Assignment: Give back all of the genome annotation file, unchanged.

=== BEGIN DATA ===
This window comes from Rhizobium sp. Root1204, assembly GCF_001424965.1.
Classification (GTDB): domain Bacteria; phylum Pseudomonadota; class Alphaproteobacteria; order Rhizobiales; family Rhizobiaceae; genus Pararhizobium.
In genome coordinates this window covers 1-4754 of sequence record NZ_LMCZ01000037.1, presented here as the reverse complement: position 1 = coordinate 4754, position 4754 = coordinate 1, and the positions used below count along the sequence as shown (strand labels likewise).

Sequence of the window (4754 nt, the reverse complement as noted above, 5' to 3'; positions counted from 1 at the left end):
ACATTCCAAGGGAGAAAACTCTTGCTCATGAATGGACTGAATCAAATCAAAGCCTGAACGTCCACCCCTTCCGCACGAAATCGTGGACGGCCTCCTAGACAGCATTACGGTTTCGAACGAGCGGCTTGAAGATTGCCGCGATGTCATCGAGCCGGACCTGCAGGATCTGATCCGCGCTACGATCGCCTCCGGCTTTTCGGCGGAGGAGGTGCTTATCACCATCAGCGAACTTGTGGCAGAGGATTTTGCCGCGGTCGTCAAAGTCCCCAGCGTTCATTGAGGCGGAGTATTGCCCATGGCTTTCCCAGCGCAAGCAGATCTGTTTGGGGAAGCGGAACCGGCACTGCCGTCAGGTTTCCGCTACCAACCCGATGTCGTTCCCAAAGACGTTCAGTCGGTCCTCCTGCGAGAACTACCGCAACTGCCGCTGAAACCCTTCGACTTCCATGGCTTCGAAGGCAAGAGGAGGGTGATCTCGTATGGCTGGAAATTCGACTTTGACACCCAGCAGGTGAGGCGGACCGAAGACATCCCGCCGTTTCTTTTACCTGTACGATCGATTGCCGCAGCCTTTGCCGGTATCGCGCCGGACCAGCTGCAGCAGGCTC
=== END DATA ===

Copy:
This window comes from Rhizobium sp. Root1204, assembly GCF_001424965.1.
Classification (GTDB): domain Bacteria; phylum Pseudomonadota; class Alphaproteobacteria; order Rhizobiales; family Rhizobiaceae; genus Pararhizobium.
In genome coordinates this window covers 1-4754 of sequence record NZ_LMCZ01000037.1, presented here as the reverse complement: position 1 = coordinate 4754, position 4754 = coordinate 1, and the positions used below count along the sequence as shown (strand labels likewise).

Sequence of the window (4754 nt, the reverse complement as noted above, 5' to 3'; positions counted from 1 at the left end):
ACATTCCAAGGGAGAAAACTCTTGCTCATGAATGGACTGAATCAAATCAAAGCCTGAACGTCCACCCCTTCCGCACGAAATCGTGGACGGCCTCCTAGACAGCATTACGGTTTCGAACGAGCGGCTTGAAGATTGCCGCGATGTCATCGAGCCGGACCTGCAGGATCTGATCCGCGCTACGATCGCCTCCGGCTTTTCGGCGGAGGAGGTGCTTATCACCATCAGCGAACTTGTGGCAGAGGATTTTGCCGCGGTCGTCAAAGTCCCCAGCGTTCATTGAGGCGGAGTATTGCCCATGGCTTTCCCAGCGCAAGCAGATCTGTTTGGGGAAGCGGAACCGGCACTGCCGTCAGGTTTCCGCTACCAACCCGATGTCGTTCCCAAAGACGTTCAGTCGGTCCTCCTGCGAGAACTACCGCAACTGCCGCTGAAACCCTTCGACTTCCATGGCTTCGAAGGCAAGAGGAGGGTGATCTCGTATGGCTGGAAATTCGACTTTGACACCCAGCAGGTGAGGCGGACCGAAGACATCCCGCCGTTTCTTTTACCTGTACGATCGATTGCCGCAGCCTTTGCCGGTATCGCGCCGGACCAGCTGCAGCAGGCTC